These so-called DENOX catalysts reduce the nitrogen oxides while simultaneously oxidizing hydrocarbons and carbon monoxide. The conversion rates for the individual pollutant components are highly dependent upon exhaust gas temperature. As exhaust gas temperature rises, oxidation of the hydrocarbon and carbon monoxide begins first and, within a temperature range from 150 to 175° C., reaches oxidation rates of above 90%. As temperature rises further, hydrocarbon conversion remains constant. The exhaust gas temperature at which a conversion rate of 50% is achieved for a particular pollutant is known as the light off temperature for this pollutant.

The conversion rate for nitrogen oxides follows the hydrocarbon conversion rate. However, it does not rise uniformly, instead passing through a maximum at temperatures at which hydrocarbon oxidation has virtually achieved its maximum value and then falling back virtually to zero as temperature increases further. Optimum conversion rates for nitrogen oxides are thus achieved only within a narrow temperature window.

The conversion curves for the individual pollutants are highly dependent upon the formulation of the particular catalyst. This also applies to nitrogen oxides: the position and size of the temperature window and the maximum conversion rate achievable within this window are dependent upon the catalyst formulation. So-called low-temperature catalysts are known which achieve maximum nitrogen oxide conversion at temperatures of between 200 and 250° C. In the case of high-temperature catalysts, maximum nitrogen oxide conversion is above 300° C.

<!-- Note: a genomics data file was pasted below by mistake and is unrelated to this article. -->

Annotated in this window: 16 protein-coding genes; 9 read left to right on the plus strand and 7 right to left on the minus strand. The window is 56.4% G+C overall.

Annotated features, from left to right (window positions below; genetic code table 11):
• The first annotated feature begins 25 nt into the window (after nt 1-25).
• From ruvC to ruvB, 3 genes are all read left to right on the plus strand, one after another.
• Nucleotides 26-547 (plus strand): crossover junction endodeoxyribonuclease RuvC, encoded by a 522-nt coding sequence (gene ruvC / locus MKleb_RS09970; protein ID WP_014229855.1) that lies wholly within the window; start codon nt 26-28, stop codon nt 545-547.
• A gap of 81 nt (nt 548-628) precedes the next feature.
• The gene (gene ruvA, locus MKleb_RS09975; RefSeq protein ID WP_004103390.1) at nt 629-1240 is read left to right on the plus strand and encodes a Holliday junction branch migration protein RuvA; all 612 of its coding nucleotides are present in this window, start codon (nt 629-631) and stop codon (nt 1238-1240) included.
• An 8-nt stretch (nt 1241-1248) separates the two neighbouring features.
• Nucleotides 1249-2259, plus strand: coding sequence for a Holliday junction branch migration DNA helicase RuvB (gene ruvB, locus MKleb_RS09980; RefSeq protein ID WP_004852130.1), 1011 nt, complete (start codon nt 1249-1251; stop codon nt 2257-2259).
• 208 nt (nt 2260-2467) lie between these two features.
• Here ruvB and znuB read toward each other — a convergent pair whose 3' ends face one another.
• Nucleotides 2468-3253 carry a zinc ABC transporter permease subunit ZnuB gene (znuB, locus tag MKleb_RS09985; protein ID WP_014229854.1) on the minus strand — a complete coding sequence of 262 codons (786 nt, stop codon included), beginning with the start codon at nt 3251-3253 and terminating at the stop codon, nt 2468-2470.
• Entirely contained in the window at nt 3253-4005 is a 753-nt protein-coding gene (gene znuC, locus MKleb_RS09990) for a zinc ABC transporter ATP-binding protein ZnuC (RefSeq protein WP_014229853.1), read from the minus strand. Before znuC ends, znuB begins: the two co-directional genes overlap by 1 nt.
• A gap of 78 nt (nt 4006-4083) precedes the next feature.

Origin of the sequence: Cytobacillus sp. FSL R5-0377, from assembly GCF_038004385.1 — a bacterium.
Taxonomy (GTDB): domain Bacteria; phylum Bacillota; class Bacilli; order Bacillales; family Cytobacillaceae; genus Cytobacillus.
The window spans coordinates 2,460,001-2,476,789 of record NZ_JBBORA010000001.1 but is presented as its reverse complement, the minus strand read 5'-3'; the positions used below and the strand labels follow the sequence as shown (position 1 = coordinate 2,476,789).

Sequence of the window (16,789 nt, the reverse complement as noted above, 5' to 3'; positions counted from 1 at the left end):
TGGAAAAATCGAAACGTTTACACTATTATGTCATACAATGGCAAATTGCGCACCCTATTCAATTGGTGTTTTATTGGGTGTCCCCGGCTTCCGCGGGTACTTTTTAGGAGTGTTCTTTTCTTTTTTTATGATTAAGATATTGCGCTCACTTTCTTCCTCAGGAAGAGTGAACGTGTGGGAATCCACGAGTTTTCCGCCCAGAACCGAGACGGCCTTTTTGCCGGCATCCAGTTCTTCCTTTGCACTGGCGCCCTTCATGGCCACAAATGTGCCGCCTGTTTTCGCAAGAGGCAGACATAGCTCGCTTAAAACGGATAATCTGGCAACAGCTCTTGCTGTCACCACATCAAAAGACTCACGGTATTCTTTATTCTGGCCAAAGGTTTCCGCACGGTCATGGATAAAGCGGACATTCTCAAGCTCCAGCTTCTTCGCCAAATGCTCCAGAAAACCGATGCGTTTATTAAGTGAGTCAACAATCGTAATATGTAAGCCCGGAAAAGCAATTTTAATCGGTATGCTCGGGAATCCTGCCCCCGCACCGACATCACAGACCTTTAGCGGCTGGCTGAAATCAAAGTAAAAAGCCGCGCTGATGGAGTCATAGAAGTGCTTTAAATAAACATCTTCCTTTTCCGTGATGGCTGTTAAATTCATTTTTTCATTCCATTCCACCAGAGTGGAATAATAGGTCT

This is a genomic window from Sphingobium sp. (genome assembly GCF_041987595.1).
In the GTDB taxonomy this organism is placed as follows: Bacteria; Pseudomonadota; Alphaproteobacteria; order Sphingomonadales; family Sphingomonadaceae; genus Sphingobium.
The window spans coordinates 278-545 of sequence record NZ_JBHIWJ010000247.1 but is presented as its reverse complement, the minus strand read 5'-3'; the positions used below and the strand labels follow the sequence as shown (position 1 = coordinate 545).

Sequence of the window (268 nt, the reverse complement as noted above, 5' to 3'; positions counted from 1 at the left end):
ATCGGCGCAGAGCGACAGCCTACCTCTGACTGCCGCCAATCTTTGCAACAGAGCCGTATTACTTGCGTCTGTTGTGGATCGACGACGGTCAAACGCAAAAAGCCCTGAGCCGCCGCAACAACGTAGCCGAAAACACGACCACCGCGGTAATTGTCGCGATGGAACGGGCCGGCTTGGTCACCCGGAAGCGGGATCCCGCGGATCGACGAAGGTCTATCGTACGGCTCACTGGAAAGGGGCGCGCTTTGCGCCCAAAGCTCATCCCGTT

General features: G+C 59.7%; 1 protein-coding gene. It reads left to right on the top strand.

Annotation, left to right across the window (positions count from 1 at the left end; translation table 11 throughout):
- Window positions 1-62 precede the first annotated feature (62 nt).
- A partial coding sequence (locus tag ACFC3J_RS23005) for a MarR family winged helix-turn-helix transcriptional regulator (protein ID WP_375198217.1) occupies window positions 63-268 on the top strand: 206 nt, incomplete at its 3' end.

The great temperature dependence of nitrogen oxide conversion rates is a major problem for the purification of diesel exhaust gases as the engine outlet temperature of the exhaust gases in operating diesel vehicles may vary between approximately 150 and 500° C. depending upon driving conditions. Elevated conversion rates are thus achieved only during short phases of operation during which the exhaust gas temperature is within the optimum range for the catalyst used.

A further problem in this connection is also the trend in modern catalyst development to develop catalysts with ever lower light off temperatures. In these catalysts, the window for maximum conversion of nitrogen oxides is, of course, also shifted towards lower temperatures, such that virtually no nitrogen oxides are converted at higher exhaust gas temperatures.

In order to ensure nitrogen oxide conversion over a wider temperature range, it has already been attempted to combine low-temperature and high-temperature catalysts or to inject additional hydrocarbons as a reducing agent into the exhaust gas stream shortly upstream from the catalyst.

An object of the present invention is to avoid the shortcomings and drawbacks of prior known methods of exhaust gas purification.

A further object of the present invention is to attain elevated conversion of the nitrogen oxides even at temperatures above the maximum nitrogen oxide conversion of the catalyst used.